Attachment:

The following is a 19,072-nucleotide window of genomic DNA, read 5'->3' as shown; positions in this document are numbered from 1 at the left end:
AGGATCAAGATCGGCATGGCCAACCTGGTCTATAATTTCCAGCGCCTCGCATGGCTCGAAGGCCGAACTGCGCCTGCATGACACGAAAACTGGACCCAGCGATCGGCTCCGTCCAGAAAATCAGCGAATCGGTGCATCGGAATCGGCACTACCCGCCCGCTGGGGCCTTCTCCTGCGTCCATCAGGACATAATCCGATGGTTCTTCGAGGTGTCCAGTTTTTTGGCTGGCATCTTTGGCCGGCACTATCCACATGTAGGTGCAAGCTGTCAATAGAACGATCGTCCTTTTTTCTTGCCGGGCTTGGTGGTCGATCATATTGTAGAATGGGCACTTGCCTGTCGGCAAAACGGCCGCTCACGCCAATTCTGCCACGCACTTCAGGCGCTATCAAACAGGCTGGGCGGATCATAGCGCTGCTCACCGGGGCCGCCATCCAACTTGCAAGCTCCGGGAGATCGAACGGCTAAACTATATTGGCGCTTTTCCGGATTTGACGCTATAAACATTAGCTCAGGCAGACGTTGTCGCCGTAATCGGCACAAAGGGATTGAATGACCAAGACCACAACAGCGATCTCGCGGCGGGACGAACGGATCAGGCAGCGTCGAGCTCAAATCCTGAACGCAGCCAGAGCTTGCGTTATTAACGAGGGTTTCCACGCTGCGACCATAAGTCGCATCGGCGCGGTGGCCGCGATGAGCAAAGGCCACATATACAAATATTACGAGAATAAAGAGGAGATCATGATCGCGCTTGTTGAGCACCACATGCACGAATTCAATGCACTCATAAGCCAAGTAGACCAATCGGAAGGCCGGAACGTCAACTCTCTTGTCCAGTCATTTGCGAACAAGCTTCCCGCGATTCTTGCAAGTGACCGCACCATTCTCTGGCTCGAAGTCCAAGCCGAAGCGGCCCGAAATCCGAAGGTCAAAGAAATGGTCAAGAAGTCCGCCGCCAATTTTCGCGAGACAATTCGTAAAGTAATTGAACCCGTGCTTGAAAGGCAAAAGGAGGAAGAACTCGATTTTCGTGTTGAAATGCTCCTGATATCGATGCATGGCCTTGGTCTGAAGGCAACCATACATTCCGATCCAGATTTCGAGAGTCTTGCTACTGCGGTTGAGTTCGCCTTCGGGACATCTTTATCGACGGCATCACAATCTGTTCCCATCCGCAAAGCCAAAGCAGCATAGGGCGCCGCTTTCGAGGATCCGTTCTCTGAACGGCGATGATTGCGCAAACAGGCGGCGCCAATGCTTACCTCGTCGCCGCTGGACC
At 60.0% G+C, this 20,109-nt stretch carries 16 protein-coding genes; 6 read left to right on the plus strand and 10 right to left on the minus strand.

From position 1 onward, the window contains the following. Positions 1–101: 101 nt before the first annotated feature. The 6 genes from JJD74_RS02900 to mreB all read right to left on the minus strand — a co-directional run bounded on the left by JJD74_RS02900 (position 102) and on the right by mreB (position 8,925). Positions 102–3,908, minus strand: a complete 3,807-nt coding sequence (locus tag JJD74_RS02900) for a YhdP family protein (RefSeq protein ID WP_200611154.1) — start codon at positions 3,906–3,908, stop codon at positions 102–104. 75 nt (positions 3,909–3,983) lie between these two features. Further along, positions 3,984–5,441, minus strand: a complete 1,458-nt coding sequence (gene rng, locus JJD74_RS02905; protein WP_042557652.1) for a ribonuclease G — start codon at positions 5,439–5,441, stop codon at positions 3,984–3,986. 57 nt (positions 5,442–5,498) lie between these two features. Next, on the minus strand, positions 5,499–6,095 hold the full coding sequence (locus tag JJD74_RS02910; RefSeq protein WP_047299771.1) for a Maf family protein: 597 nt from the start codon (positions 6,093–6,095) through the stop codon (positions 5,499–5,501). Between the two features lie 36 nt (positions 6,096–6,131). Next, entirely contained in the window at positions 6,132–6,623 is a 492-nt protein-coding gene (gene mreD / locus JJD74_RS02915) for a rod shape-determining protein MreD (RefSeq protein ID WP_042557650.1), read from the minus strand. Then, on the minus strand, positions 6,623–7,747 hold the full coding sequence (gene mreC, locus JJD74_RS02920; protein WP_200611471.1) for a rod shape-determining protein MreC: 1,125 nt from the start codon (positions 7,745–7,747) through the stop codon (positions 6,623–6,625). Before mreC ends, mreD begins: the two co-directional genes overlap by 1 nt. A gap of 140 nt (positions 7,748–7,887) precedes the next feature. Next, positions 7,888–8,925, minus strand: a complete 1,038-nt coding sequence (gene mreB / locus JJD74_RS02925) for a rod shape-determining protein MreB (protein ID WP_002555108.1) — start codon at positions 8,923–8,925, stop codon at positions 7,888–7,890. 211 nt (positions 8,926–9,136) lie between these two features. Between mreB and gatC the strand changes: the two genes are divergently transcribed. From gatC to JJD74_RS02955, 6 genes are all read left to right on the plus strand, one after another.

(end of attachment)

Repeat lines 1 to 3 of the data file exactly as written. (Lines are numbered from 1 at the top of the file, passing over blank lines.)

The following is a 19,072-nucleotide window of genomic DNA, read 5'->3' as shown; positions in this document are numbered from 1 at the left end:
AGGATCAAGATCGGCATGGCCAACCTGGTCTATAATTTCCAGCGCCTCGCATGGCTCGAAGGCCGAACTGCGCCTGCATGACACGAAAACTGGACCCAGCGATCGGCTCCGTCCAGAAAATCAGCGAATCGGTGCATCGGAATCGGCACTACCCGCCCGCTGGGGCCTTCTCCTGCGTCCATCAGGACATAATCCGATGGTTCTTCGAGGTGTCCAGTTTTTTGGCTGGCATCTTTGGCCGGCACTATCCACATGTAGGTGCAAGCTGTCAATAGAACGATCGTCCTTTTTTCTTGCCGGGCTTGGTGGTCGATCATATTGTAGAATGGGCACTTGCCTGTCGGCAAAACGGCCGCTCACGCCAATTCTGCCACGCACTTCAGGCGCTATCAAACAGGCTGGGCGGATCATAGCGCTGCTCACCGGGGCCGCCATCCAACTTGCAAGCTCCGGGAGATCGAACGGCTAAACTATATTGGCGCTTTTCCGGATTTGACGCTATAAACATTAGCTCAGGCAGACGTTGTCGCCGTAATCGGCACAAAGGGATTGAATGACCAAGACCACAACAGCGATCTCGCGGCGGGACGAACGGATCAGGCAGCGTCGAGCTCAAATCCTGAACGCAGCCAGAGCTTGCGTTATTAACGAGGGTTTCCACGCTGCGACCATAAGTCGCATCGGCGCGGTGGCCGCGATGAGCAAAGGCCACATATACAAATATTACGAGAATAAAGAGGAGATCATGATCGCGCTTGTTGAGCACCACATGCACGAATTCAATGCACTCATAAGCCAAGTAGACCAATCGGAAGGCCGGAACGTCAACTCTCTTGTCCAGTCATTTGCGAACAAGCTTCCCGCGATTCTTGCAAGTGACCGCACCATTCTCTGGCTCGAAGTCCAAGCCGAAGCGGCCCGAAATCCGAAGGTCAAAGAAATGGTCAAGAAGTCCGCCGCCAATTTTCGCGAGACAATTCGTAAAGTAATTGAACCCGTGCTTGAAAGGCAAAAGGAGGAAGAACTCGATTTTCGTGTTGAAATGCTCCTGATATCGATGCATGGCCTTGGTCTGAAGGCAACCATACATTCCGATCCAGATTTCGAGAGTCTTGCTACTGCGGTTGAGTTCGCCTTCGGGACATCTTTATCGACGGCATCACAATCTGTTCCCATCCGCAAAGCCAAAGCAGCATAGGGCGCCGCTTTCGAGGATCCGTTCTCTGAACGGCGATGATTGCGCAAACAGGCGGCGCCAATGCTTACCTCGTCGCCGCTGGACC
At 60.0% G+C, this 20,109-nt stretch carries 16 protein-coding genes; 6 read left to right on the plus strand and 10 right to left on the minus strand.